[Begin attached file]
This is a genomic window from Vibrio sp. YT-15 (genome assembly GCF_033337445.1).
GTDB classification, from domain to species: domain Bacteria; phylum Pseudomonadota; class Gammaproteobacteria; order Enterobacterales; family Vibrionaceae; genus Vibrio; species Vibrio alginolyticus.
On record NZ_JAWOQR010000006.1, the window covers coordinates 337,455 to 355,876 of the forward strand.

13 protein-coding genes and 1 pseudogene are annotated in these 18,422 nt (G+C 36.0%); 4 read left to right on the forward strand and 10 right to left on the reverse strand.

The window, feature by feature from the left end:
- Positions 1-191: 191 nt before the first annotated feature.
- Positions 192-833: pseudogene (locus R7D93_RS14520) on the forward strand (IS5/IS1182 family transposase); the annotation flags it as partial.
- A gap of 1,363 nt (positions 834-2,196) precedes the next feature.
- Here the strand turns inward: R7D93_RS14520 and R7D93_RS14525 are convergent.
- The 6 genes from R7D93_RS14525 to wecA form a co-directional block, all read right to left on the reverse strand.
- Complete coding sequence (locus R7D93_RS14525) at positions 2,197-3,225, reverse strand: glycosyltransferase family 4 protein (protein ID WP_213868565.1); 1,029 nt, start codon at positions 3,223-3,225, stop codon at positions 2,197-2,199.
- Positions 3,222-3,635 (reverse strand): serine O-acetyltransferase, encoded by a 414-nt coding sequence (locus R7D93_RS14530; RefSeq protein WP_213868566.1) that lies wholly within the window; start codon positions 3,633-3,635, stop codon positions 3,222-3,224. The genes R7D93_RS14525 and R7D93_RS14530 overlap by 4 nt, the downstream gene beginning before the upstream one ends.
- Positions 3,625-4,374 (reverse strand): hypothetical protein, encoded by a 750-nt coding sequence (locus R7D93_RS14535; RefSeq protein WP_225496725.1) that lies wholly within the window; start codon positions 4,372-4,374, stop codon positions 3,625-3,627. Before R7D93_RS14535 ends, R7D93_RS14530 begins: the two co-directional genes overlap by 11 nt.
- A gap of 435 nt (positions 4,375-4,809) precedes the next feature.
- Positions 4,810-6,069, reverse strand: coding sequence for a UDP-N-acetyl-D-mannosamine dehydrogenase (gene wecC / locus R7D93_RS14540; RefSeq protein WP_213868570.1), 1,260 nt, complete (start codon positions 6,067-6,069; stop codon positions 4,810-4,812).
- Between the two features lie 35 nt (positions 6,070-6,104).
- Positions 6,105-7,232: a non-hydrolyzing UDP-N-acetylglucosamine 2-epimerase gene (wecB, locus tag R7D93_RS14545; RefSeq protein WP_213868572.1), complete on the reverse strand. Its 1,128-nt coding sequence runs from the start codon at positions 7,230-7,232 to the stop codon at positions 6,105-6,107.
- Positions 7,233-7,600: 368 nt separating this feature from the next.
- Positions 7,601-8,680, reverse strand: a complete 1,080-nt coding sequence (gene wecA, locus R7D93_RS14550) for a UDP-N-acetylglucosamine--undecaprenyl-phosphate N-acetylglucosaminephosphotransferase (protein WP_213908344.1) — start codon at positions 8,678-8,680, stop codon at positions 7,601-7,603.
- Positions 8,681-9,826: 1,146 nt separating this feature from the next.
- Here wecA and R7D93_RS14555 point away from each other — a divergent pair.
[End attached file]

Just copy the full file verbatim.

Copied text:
This is a genomic window from Vibrio sp. YT-15 (genome assembly GCF_033337445.1).
GTDB classification, from domain to species: domain Bacteria; phylum Pseudomonadota; class Gammaproteobacteria; order Enterobacterales; family Vibrionaceae; genus Vibrio; species Vibrio alginolyticus.
On record NZ_JAWOQR010000006.1, the window covers coordinates 337,455 to 355,876 of the forward strand.

13 protein-coding genes and 1 pseudogene are annotated in these 18,422 nt (G+C 36.0%); 4 read left to right on the forward strand and 10 right to left on the reverse strand.

The window, feature by feature from the left end:
- Positions 1-191: 191 nt before the first annotated feature.
- Positions 192-833: pseudogene (locus R7D93_RS14520) on the forward strand (IS5/IS1182 family transposase); the annotation flags it as partial.
- A gap of 1,363 nt (positions 834-2,196) precedes the next feature.
- Here the strand turns inward: R7D93_RS14520 and R7D93_RS14525 are convergent.
- The 6 genes from R7D93_RS14525 to wecA form a co-directional block, all read right to left on the reverse strand.
- Complete coding sequence (locus R7D93_RS14525) at positions 2,197-3,225, reverse strand: glycosyltransferase family 4 protein (protein ID WP_213868565.1); 1,029 nt, start codon at positions 3,223-3,225, stop codon at positions 2,197-2,199.
- Positions 3,222-3,635 (reverse strand): serine O-acetyltransferase, encoded by a 414-nt coding sequence (locus R7D93_RS14530; RefSeq protein WP_213868566.1) that lies wholly within the window; start codon positions 3,633-3,635, stop codon positions 3,222-3,224. The genes R7D93_RS14525 and R7D93_RS14530 overlap by 4 nt, the downstream gene beginning before the upstream one ends.
- Positions 3,625-4,374 (reverse strand): hypothetical protein, encoded by a 750-nt coding sequence (locus R7D93_RS14535; RefSeq protein WP_225496725.1) that lies wholly within the window; start codon positions 4,372-4,374, stop codon positions 3,625-3,627. Before R7D93_RS14535 ends, R7D93_RS14530 begins: the two co-directional genes overlap by 11 nt.
- A gap of 435 nt (positions 4,375-4,809) precedes the next feature.
- Positions 4,810-6,069, reverse strand: coding sequence for a UDP-N-acetyl-D-mannosamine dehydrogenase (gene wecC / locus R7D93_RS14540; RefSeq protein WP_213868570.1), 1,260 nt, complete (start codon positions 6,067-6,069; stop codon positions 4,810-4,812).
- Between the two features lie 35 nt (positions 6,070-6,104).
- Positions 6,105-7,232: a non-hydrolyzing UDP-N-acetylglucosamine 2-epimerase gene (wecB, locus tag R7D93_RS14545; RefSeq protein WP_213868572.1), complete on the reverse strand. Its 1,128-nt coding sequence runs from the start codon at positions 7,230-7,232 to the stop codon at positions 6,105-6,107.
- Positions 7,233-7,600: 368 nt separating this feature from the next.
- Positions 7,601-8,680, reverse strand: a complete 1,080-nt coding sequence (gene wecA, locus R7D93_RS14550) for a UDP-N-acetylglucosamine--undecaprenyl-phosphate N-acetylglucosaminephosphotransferase (protein WP_213908344.1) — start codon at positions 8,678-8,680, stop codon at positions 7,601-7,603.
- Positions 8,681-9,826: 1,146 nt separating this feature from the next.
- Here wecA and R7D93_RS14555 point away from each other — a divergent pair.